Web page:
- Associated Press - Saturday, July 19, 2014

COEUR D’ALENE, Idaho (AP) - The Idaho Department of Lands’ annual gypsy moth detection trapping effort is underway, and walkers and bicyclists may notice the occasional small beige-colored triangular boxes hanging in selected trees around the area.

North Idaho currently has no gypsy moth problem and state experts want to keep it that way.

Coeur d’Alene is a Category 1 risk area, according to the 2013 Gypsy Moth Program Report by the IDL. The detection traps are just part of a monitoring effort and should be left undisturbed for collection by officials in September.

“I think the reason we don’t have a problem is because we’re doing the right thing in monitoring,” said entomologist Gina Davis, who manages the Forest Health and Stewardship Program at the Idaho Department of Lands.

If a small population of moths became evident, the data collected would allow officials to evaluate and eliminate the population before it became a problem.

During the 2013 survey and treatment program, 394 traps were placed around Kootenai County with more in other Idaho counties. The statewide program cost $110,205 and was funded by IDL in partnership with the Idaho State Department of Agriculture, the U.S. Forest Service, and the U.S. Department of Agriculture.

Last year, a single European gypsy moth was trapped, in the French Gulch area south of Kingston. In earlier years back to 1990, traps yielded only single-digit or no insects found.

“We don’t know how it got (to Idaho),” said Davis. “We suspect it was human-aided because moths cannot fly long distances.”

In 1988, Idaho had a spike in the gypsy moth population when 422 insects were found. Officials were able to eradicate the problem with a spraying operation. Such remedy, however can also kill harmless native moths and butterflies, so prevention is key.

The gypsy moth plagues the northeastern United States, the northern lake states and parts of the southeast, where it is a major defoliator of hardwood trees.

The primary mode of transportation for the exotic insect is outdoor equipment and camping vehicles, on which an attached and undetected cocoon or egg mass can hitchhike.

The gypsy moth is native to Europe and Asia, and was introduced to the United States in 1869 when a French amateur entomologist transported eggs to Massachusetts.

Coeur d’Alene, because of its natural beauty and myriad opportunities for outdoor recreation, continues its growth as a destination for in-movers from other states as well as vacationers who arrive in camping vehicles. Many bring their outdoor furniture and sports equipment.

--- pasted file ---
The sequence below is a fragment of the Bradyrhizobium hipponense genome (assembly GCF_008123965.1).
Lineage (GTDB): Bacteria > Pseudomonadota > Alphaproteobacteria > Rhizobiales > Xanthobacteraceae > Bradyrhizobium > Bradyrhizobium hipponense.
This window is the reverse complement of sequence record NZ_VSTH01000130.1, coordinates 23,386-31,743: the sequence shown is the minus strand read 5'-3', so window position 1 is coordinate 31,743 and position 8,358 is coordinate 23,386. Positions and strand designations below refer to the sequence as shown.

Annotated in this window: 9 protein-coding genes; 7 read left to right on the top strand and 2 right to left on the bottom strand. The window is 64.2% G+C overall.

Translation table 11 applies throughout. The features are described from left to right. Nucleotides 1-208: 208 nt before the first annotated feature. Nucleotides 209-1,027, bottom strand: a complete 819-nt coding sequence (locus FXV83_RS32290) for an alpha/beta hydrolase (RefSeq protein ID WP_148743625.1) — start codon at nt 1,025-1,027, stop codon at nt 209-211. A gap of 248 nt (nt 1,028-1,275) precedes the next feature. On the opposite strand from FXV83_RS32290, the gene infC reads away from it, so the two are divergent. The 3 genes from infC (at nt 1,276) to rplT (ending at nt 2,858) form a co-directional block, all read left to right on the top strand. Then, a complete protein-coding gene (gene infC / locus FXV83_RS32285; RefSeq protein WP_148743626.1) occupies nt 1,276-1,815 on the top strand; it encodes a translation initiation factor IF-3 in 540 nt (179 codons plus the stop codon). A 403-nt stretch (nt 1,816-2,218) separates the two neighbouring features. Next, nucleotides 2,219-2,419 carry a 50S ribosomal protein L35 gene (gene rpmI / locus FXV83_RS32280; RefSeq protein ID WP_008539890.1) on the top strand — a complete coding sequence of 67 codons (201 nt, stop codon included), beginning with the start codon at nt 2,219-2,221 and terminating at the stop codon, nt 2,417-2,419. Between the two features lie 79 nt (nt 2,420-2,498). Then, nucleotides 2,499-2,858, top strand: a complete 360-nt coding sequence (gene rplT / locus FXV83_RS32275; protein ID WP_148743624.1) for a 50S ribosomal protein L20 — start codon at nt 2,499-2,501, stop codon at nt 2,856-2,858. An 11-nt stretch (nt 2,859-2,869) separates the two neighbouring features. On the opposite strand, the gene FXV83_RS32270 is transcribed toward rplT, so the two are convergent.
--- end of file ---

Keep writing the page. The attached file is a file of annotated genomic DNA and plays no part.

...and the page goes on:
The U.S. Department of Agriculture’s Animal and Plant Health Inspection Service (APHIS) has identified the movement of “outdoor household articles” to be the predominate means for transporting the gypsy moth.

There are several things travelers can do to minimize the problems caused when an exotic species is transported to a non-native area.

Good detection and prevention habits should ideally be practiced by all interstate travelers, said Davis, who said it is essential for travelers to check their vehicles and equipment before getting on the road.

There is also much that conscientious Idahoans can do to minimize transmitting pests from this region to other areas. One insect, the hemlock woolly adelgid, a small aphid-like insect is native to Idaho but not the east, where it is decimating eastern hemlock trees. Campers who transport firewood from the Northwest can be vectors for transmission.

While gypsy moths are transmitted on outdoor equipment and wood, there are other pests that travel on wood, specifically beetles.

Davis said a good general practice is to keep firewood local and to burn wood within 50 miles of where it is harvested. If campers insist on traveling with wood, the bark should be removed and the wood split, at the very least. Reducing the moisture content of the wood can make it a less hospitable host.

Davis said any gypsy moth egg mass or cocoon that is found can be scraped off with a tool or a credit card and discarded in ordinary trash using common-sense safety precautions.

While campers may want to travel with a supply of wood to save money, it may not work out that way.

“The more your vehicle weighs, the more fuel it consumes, so it makes sense to lighten the load,” said Jennifer Cook, a spokeswoman for AAA Washington. She added that any materials stored outside a vehicle, such as trailers, will reduce fuel efficiency by making it less aerodynamic and creating more wind resistance.

The value of Idaho’s agricultural production is around $4 billion annually, according to the Idaho State Department of Agriculture.

Residents of North Idaho may transport non-native pests back to the state when returning from camping trips to other states, so surveying your gear is important.


Information from: Coeur d’Alene Press, http://www.cdapress.com

Copyright © 2016 The Washington Times, LLC.

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